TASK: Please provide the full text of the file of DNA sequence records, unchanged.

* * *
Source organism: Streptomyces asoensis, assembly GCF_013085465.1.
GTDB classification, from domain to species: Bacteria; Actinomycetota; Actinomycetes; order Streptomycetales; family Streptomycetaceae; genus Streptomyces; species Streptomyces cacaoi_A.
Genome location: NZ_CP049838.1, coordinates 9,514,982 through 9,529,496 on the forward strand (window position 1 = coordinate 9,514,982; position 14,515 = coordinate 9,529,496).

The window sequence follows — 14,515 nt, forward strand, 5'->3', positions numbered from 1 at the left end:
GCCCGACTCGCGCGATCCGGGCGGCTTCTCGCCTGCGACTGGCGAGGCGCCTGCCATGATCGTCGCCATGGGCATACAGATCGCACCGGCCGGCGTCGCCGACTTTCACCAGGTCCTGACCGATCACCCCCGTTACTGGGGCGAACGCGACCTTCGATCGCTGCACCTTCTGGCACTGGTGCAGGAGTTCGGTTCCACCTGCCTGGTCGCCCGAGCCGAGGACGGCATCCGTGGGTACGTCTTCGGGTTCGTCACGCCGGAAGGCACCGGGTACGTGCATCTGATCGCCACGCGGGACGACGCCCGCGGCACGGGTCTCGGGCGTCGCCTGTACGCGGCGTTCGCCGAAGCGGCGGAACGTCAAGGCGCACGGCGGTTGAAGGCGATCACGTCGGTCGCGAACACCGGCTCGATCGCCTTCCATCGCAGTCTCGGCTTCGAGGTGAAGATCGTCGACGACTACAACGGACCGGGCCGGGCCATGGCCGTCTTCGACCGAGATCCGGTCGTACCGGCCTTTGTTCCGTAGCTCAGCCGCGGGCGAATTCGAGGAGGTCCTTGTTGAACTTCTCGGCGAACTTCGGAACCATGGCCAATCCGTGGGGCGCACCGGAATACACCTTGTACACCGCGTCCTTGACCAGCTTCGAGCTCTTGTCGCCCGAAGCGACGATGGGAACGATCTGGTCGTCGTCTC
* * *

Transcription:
Source organism: Streptomyces asoensis, assembly GCF_013085465.1.
GTDB classification, from domain to species: Bacteria; Actinomycetota; Actinomycetes; order Streptomycetales; family Streptomycetaceae; genus Streptomyces; species Streptomyces cacaoi_A.
Genome location: NZ_CP049838.1, coordinates 9,514,982 through 9,529,496 on the forward strand (window position 1 = coordinate 9,514,982; position 14,515 = coordinate 9,529,496).

The window sequence follows — 14,515 nt, forward strand, 5'->3', positions numbered from 1 at the left end:
GCCCGACTCGCGCGATCCGGGCGGCTTCTCGCCTGCGACTGGCGAGGCGCCTGCCATGATCGTCGCCATGGGCATACAGATCGCACCGGCCGGCGTCGCCGACTTTCACCAGGTCCTGACCGATCACCCCCGTTACTGGGGCGAACGCGACCTTCGATCGCTGCACCTTCTGGCACTGGTGCAGGAGTTCGGTTCCACCTGCCTGGTCGCCCGAGCCGAGGACGGCATCCGTGGGTACGTCTTCGGGTTCGTCACGCCGGAAGGCACCGGGTACGTGCATCTGATCGCCACGCGGGACGACGCCCGCGGCACGGGTCTCGGGCGTCGCCTGTACGCGGCGTTCGCCGAAGCGGCGGAACGTCAAGGCGCACGGCGGTTGAAGGCGATCACGTCGGTCGCGAACACCGGCTCGATCGCCTTCCATCGCAGTCTCGGCTTCGAGGTGAAGATCGTCGACGACTACAACGGACCGGGCCGGGCCATGGCCGTCTTCGACCGAGATCCGGTCGTACCGGCCTTTGTTCCGTAGCTCAGCCGCGGGCGAATTCGAGGAGGTCCTTGTTGAACTTCTCGGCGAACTTCGGAACCATGGCCAATCCGTGGGGCGCACCGGAATACACCTTGTACACCGCGTCCTTGACCAGCTTCGAGCTCTTGTCGCCCGAAGCGACGATGGGAACGATCTGGTCGTCGTCTC